Wednesday, September 3, 2008

Collaboration & Connection

With great pleasure I read everyone’s analysis of the readings for this week. Everyone identified the key concepts: collaboration and connection. As a class everyone seemed in agreement that sharing inquiry and authority were vital to the successful practice of public history. Where there was less agreement was on whether the general public really is ignorant of the nation’s history. Is knowing a personal past the same thing as knowing the history of the United States? In what ways is there overlap? If there is no overlap, is it not important for members of a democratic society to be able to imagine walking in someone else’s shoes? How can public historians help foster a participatory historical culture that would help people connect the personal and the public? I would also ask what happens when you encounter historical topics about which people do not want to discuss their experience? What do we do about topics where people are historically silent? Are they going to get short shrift because they are less easy for people to relate to their individual experience? Lastly, how is Rosenzweig and Thelen’s book a response to the history wars of the 1990s? I would recommend people look at Gary Nash’s History on Trial for an overview of those debates.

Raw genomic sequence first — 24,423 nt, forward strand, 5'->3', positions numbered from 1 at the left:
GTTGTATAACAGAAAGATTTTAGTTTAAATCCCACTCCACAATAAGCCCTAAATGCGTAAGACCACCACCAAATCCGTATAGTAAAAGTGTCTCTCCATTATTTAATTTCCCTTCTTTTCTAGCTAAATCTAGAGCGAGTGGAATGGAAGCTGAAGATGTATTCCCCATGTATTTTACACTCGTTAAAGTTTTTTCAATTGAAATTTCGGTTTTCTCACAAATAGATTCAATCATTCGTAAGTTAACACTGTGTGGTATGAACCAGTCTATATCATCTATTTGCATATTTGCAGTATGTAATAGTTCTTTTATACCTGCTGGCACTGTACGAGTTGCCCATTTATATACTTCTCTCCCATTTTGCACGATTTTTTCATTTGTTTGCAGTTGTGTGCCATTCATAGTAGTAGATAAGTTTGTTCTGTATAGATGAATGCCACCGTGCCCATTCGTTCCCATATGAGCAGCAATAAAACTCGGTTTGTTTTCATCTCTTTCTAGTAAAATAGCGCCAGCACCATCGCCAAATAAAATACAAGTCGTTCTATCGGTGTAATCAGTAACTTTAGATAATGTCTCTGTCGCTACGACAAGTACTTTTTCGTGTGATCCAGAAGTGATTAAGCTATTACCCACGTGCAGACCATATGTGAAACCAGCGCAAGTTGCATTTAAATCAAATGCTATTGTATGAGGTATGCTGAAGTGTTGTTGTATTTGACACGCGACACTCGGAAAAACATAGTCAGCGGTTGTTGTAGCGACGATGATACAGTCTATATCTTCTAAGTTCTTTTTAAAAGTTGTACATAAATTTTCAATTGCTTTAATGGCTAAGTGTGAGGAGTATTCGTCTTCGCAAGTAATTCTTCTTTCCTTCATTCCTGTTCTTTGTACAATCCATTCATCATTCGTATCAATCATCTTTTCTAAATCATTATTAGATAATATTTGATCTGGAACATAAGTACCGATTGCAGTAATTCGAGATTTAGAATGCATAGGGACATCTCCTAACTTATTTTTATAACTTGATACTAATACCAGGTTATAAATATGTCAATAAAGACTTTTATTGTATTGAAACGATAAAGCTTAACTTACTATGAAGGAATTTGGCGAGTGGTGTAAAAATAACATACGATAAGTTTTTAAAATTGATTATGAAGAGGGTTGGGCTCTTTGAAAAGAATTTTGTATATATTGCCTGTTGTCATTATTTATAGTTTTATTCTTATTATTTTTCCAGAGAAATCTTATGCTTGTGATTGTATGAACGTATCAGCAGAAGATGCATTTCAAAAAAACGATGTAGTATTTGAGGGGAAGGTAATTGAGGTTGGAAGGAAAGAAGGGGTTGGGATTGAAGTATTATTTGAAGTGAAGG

Aside from content, please put in paragraph breaks when you have a lengthy entry and watch out for repetitive sentences and typos.

Lastly, can everyone please add a link to the main course blog so that it is easier to go backand forth between our entries.

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